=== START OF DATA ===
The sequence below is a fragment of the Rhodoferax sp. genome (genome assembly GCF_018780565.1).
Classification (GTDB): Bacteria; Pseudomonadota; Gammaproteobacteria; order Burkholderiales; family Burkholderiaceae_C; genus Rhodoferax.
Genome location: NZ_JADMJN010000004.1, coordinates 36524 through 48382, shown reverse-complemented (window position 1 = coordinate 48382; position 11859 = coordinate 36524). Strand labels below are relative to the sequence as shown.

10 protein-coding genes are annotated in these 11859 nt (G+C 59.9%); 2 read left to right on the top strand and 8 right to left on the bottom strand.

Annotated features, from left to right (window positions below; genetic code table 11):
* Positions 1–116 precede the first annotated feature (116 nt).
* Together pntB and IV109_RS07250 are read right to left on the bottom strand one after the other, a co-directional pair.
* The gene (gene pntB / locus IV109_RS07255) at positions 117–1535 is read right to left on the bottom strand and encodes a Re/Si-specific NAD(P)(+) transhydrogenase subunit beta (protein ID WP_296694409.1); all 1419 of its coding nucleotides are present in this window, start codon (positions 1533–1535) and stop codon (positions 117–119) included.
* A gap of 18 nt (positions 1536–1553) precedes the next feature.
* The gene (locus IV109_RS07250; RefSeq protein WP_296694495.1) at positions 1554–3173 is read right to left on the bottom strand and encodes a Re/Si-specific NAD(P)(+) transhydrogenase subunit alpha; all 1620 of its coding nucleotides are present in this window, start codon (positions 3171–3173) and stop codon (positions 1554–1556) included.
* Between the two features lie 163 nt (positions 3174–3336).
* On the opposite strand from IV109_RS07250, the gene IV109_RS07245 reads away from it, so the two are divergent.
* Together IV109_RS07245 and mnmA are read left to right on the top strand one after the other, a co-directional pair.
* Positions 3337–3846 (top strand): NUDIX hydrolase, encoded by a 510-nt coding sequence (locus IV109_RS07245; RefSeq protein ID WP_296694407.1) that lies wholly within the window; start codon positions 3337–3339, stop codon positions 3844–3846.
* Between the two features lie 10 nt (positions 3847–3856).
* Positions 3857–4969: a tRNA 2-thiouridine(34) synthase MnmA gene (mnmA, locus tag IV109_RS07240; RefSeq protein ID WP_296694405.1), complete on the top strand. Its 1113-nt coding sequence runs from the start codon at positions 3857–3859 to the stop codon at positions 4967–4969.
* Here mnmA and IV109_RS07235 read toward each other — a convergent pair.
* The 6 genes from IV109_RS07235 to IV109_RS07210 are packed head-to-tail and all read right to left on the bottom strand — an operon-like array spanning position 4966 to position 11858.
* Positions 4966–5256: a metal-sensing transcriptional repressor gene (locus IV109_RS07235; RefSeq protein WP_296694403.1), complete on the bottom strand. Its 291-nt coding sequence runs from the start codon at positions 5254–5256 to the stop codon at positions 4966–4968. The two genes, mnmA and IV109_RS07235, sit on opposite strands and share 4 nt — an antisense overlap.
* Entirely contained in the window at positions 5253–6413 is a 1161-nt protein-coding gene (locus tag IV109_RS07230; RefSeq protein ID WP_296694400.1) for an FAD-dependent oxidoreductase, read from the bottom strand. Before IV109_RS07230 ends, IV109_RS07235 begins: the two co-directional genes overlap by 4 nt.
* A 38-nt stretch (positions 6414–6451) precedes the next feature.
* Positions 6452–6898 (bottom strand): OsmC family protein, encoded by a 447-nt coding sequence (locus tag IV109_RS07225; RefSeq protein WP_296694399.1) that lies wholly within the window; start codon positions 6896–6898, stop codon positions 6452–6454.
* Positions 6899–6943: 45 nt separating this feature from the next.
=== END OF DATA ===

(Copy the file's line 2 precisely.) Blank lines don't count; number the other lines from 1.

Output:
Classification (GTDB): Bacteria; Pseudomonadota; Gammaproteobacteria; order Burkholderiales; family Burkholderiaceae_C; genus Rhodoferax.